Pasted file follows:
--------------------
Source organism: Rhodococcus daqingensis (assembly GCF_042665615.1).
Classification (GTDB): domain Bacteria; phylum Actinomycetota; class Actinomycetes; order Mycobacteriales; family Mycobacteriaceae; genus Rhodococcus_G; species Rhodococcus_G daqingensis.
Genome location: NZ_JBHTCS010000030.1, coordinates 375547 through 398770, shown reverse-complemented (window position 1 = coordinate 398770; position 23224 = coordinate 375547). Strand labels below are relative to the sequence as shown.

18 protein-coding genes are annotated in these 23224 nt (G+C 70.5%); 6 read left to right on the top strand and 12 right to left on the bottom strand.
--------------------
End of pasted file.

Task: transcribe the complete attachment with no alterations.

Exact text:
Source organism: Rhodococcus daqingensis (assembly GCF_042665615.1).
Classification (GTDB): domain Bacteria; phylum Actinomycetota; class Actinomycetes; order Mycobacteriales; family Mycobacteriaceae; genus Rhodococcus_G; species Rhodococcus_G daqingensis.
Genome location: NZ_JBHTCS010000030.1, coordinates 375547 through 398770, shown reverse-complemented (window position 1 = coordinate 398770; position 23224 = coordinate 375547). Strand labels below are relative to the sequence as shown.

18 protein-coding genes are annotated in these 23224 nt (G+C 70.5%); 6 read left to right on the top strand and 12 right to left on the bottom strand.